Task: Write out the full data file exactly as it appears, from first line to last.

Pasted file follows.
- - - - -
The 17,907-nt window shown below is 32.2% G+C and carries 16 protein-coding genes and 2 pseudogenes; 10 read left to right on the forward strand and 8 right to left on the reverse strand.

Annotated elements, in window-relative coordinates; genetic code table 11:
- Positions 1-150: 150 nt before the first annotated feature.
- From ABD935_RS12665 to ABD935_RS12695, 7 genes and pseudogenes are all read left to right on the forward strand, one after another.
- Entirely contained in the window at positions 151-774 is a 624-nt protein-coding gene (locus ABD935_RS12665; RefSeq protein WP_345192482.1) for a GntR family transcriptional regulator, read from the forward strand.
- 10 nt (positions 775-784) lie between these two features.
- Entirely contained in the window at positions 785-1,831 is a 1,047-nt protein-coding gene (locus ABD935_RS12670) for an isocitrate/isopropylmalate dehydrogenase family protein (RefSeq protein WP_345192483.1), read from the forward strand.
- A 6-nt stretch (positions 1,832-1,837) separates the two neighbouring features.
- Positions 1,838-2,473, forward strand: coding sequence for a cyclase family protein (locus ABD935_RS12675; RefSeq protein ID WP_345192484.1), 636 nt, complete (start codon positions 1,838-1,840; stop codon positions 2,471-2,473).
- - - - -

The 17,907-nt window shown below is 32.2% G+C and carries 16 protein-coding genes and 2 pseudogenes; 10 read left to right on the forward strand and 8 right to left on the reverse strand.

Annotated elements, in window-relative coordinates; genetic code table 11:
- Positions 1-150: 150 nt before the first annotated feature.
- From ABD935_RS12665 to ABD935_RS12695, 7 genes and pseudogenes are all read left to right on the forward strand, one after another.
- Entirely contained in the window at positions 151-774 is a 624-nt protein-coding gene (locus ABD935_RS12665; RefSeq protein WP_345192482.1) for a GntR family transcriptional regulator, read from the forward strand.
- 10 nt (positions 775-784) lie between these two features.
- Entirely contained in the window at positions 785-1,831 is a 1,047-nt protein-coding gene (locus ABD935_RS12670) for an isocitrate/isopropylmalate dehydrogenase family protein (RefSeq protein WP_345192483.1), read from the forward strand.
- A 6-nt stretch (positions 1,832-1,837) separates the two neighbouring features.
- Positions 1,838-2,473, forward strand: coding sequence for a cyclase family protein (locus ABD935_RS12675; RefSeq protein ID WP_345192484.1), 636 nt, complete (start codon positions 1,838-1,840; stop codon positions 2,471-2,473).